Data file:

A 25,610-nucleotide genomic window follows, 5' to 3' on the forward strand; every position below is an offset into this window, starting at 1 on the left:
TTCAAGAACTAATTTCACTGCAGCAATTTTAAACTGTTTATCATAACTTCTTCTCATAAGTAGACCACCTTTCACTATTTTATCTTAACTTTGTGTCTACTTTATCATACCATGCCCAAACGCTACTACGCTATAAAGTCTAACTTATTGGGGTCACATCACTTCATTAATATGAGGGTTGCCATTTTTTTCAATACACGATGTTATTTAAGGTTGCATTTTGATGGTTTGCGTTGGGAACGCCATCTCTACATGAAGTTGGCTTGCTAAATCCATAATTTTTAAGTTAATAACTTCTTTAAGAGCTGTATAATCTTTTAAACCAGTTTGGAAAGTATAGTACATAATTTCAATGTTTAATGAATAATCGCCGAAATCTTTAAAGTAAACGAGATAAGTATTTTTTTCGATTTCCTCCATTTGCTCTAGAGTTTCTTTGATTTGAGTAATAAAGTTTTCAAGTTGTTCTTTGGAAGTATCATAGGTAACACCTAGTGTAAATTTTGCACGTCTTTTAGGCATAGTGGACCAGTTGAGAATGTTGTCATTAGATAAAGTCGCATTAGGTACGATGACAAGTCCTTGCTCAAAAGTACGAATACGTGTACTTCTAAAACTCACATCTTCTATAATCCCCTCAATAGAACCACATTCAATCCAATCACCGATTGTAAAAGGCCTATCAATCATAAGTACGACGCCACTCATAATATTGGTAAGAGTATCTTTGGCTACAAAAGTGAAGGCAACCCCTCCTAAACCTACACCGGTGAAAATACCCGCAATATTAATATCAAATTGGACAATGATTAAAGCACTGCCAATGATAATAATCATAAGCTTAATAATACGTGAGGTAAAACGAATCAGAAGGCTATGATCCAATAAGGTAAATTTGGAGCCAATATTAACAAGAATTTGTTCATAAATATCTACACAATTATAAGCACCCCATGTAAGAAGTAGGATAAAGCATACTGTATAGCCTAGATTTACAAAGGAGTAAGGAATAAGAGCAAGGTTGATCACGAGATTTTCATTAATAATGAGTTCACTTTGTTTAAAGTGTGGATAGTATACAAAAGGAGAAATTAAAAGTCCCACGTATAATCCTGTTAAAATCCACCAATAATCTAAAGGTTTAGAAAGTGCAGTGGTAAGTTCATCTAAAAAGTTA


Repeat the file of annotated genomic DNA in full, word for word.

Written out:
A 25,610-nucleotide genomic window follows, 5' to 3' on the forward strand; every position below is an offset into this window, starting at 1 on the left:
TTCAAGAACTAATTTCACTGCAGCAATTTTAAACTGTTTATCATAACTTCTTCTCATAAGTAGACCACCTTTCACTATTTTATCTTAACTTTGTGTCTACTTTATCATACCATGCCCAAACGCTACTACGCTATAAAGTCTAACTTATTGGGGTCACATCACTTCATTAATATGAGGGTTGCCATTTTTTTCAATACACGATGTTATTTAAGGTTGCATTTTGATGGTTTGCGTTGGGAACGCCATCTCTACATGAAGTTGGCTTGCTAAATCCATAATTTTTAAGTTAATAACTTCTTTAAGAGCTGTATAATCTTTTAAACCAGTTTGGAAAGTATAGTACATAATTTCAATGTTTAATGAATAATCGCCGAAATCTTTAAAGTAAACGAGATAAGTATTTTTTTCGATTTCCTCCATTTGCTCTAGAGTTTCTTTGATTTGAGTAATAAAGTTTTCAAGTTGTTCTTTGGAAGTATCATAGGTAACACCTAGTGTAAATTTTGCACGTCTTTTAGGCATAGTGGACCAGTTGAGAATGTTGTCATTAGATAAAGTCGCATTAGGTACGATGACAAGTCCTTGCTCAAAAGTACGAATACGTGTACTTCTAAAACTCACATCTTCTATAATCCCCTCAATAGAACCACATTCAATCCAATCACCGATTGTAAAAGGCCTATCAATCATAAGTACGACGCCACTCATAATATTGGTAAGAGTATCTTTGGCTACAAAAGTGAAGGCAACCCCTCCTAAACCTACACCGGTGAAAATACCCGCAATATTAATATCAAATTGGACAATGATTAAAGCACTGCCAATGATAATAATCATAAGCTTAATAATACGTGAGGTAAAACGAATCAGAAGGCTATGATCCAATAAGGTAAATTTGGAGCCAATATTAACAAGAATTTGTTCATAAATATCTACACAATTATAAGCACCCCATGTAAGAAGTAGGATAAAGCATACTGTATAGCCTAGATTTACAAAGGAGTAAGGAATAAGAGCAAGGTTGATCACGAGATTTTCATTAATAATGAGTTCACTTTGTTTAAAGTGTGGATAGTATACAAAAGGAGAAATTAAAAGTCCCACGTATAATCCTGTTAAAATCCACCAATAATCTAAAGGTTTAGAAAGTGCAGTGGTAAGTTCATCTAAAAAGTTA